Oakwood is just ONE of several General Conference Funded Institutions. Not controlled by any Union. Its original purpose WAS for segregated education, in times when an institution was needed for a SAFE place for persons of color to be able to obtain higher education. Oakwood was also a place where persons of color from other Nations came for higher education.
So controls of hiring and Firing was a responsibility of the General Conference. And WHO is allowed to monitor the General Conference to say, Hold It!!!
Adventist News Site.
The Compass Magazine.com
Beginning a 4-part series on Racial Issues in the Church.
"It is Time to Talk an Honest Discussion about Segregated Conferences in the SDA Church.
This issue indicates to me that the entire system is in trouble…not just educational, but denominational. We have come out of a year where a contentious GC session highlighted the fact that this is a denomination that is deeply divided. We have ideological chasms that reflect the political polarization found through much of the world. And, we have a world leader who is fueling such a divide with his take no prisoners quest for ideological purity.
In addition to this, we have an educational system that is finding it increasingly difficult to remain financially solvent, that puts students into crushing debt, and that is relying more and more on underpaid, overworked staffers, like many other American colleges and universities. In the meantime, it seems that Adventist schools are falling further behind the curve in the quality of course offerings, and in terms of technological flexibility.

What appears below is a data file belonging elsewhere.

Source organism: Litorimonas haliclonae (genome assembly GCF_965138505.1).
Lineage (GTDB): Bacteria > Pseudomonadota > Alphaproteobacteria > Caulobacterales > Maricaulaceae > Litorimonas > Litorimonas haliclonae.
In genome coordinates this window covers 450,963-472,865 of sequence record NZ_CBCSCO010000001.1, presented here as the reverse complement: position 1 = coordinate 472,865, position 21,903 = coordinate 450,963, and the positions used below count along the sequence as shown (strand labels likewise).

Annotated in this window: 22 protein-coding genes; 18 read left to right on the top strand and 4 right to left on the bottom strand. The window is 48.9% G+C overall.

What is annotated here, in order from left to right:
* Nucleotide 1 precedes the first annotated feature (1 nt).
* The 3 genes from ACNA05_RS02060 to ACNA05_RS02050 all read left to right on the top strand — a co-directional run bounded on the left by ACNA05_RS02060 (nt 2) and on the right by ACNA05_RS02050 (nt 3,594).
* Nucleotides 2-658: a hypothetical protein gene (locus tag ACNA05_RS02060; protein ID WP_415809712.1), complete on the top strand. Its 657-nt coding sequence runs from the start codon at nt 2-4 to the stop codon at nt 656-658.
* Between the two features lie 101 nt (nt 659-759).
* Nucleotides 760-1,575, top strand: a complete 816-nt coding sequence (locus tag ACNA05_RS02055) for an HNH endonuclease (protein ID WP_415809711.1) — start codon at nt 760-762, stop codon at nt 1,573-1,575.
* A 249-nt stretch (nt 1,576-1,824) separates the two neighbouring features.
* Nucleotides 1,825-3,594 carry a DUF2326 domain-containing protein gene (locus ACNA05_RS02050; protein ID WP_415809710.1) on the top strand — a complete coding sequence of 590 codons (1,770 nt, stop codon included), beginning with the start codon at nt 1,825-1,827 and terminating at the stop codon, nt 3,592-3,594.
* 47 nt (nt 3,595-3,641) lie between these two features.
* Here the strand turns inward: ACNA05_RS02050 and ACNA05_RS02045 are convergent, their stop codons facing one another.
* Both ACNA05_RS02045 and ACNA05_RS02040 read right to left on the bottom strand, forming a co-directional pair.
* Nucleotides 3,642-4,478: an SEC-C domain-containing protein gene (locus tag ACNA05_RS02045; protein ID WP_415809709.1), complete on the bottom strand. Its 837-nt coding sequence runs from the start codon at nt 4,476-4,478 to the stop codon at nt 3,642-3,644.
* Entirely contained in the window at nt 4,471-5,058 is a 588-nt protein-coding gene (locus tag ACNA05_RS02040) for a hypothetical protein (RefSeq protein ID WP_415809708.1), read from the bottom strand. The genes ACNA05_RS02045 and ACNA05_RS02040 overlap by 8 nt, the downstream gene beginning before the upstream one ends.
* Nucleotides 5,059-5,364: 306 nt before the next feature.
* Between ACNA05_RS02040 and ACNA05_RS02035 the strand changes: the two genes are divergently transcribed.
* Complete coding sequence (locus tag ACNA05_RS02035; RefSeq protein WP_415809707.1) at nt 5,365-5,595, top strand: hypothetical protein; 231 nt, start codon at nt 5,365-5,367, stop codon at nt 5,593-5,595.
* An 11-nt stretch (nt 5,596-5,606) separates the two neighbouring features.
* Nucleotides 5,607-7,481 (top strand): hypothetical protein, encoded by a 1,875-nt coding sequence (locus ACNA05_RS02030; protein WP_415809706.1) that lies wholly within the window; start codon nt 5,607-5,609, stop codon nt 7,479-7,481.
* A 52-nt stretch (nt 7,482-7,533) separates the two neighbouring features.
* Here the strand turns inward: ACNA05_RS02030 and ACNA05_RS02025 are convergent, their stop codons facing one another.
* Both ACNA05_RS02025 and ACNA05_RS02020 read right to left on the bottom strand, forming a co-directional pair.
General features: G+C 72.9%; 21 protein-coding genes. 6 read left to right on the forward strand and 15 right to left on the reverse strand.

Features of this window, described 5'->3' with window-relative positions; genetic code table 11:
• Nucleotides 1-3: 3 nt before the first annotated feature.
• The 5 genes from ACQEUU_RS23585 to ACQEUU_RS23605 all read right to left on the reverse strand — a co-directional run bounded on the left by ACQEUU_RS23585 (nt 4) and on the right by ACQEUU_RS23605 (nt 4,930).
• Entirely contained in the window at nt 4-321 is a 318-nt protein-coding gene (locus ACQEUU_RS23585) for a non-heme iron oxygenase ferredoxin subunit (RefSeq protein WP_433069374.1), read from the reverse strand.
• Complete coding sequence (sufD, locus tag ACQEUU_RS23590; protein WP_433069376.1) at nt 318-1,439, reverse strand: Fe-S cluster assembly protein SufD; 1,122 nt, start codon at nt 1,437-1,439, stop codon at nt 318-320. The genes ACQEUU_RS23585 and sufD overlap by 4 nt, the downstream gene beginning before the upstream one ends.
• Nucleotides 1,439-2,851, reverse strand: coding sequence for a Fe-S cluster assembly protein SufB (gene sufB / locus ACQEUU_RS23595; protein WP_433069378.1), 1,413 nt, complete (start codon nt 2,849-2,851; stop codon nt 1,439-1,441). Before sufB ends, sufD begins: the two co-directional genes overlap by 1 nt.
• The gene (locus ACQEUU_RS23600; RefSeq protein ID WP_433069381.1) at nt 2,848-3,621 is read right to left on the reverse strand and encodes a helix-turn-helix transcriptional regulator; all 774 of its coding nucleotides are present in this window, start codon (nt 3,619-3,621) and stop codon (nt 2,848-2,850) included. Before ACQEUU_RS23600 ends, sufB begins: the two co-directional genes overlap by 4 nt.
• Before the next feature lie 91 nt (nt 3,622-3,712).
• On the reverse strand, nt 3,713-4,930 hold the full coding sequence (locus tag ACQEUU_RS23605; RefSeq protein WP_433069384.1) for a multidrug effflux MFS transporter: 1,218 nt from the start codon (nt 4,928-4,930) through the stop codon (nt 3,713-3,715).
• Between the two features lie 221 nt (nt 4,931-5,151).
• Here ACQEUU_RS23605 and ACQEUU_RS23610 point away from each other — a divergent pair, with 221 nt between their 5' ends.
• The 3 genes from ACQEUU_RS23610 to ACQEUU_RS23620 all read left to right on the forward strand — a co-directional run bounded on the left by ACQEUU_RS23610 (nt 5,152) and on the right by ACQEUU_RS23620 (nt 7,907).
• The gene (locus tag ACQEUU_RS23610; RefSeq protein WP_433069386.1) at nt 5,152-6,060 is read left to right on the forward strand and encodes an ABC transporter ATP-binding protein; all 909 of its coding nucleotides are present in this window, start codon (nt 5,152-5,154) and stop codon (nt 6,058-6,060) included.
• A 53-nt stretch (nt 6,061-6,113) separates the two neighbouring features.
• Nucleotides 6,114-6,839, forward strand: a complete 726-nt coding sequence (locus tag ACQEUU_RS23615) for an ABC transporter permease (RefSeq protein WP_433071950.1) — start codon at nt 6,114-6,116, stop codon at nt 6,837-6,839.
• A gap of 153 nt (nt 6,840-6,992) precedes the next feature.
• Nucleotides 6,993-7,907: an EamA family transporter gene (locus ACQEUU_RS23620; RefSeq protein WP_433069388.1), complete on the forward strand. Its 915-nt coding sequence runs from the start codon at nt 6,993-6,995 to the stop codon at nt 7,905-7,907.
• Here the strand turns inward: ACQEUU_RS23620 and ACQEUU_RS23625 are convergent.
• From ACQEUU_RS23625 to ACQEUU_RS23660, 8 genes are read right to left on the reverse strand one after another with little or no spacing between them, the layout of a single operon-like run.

The denial expressed by the president of Oakwood, concerning the financial capacities of Adventist families, is matched by the denial that we seem to be in over our outdated evangelistic programs and methods (at least in the developed world), stagnating and dying churches, and our over century old organizational structure. What do they say about doing the same thing over and over, but expecting different results?
When the machinery stops serving its purpose, which is to serve people, and increasingly exists to perpetuate itself, upheaval is needed. We are getting to that place, if we aren’t already there.
What that will look like, I don’t know…but we need to have the courage to break the cycle of organizational denial and dysfunction.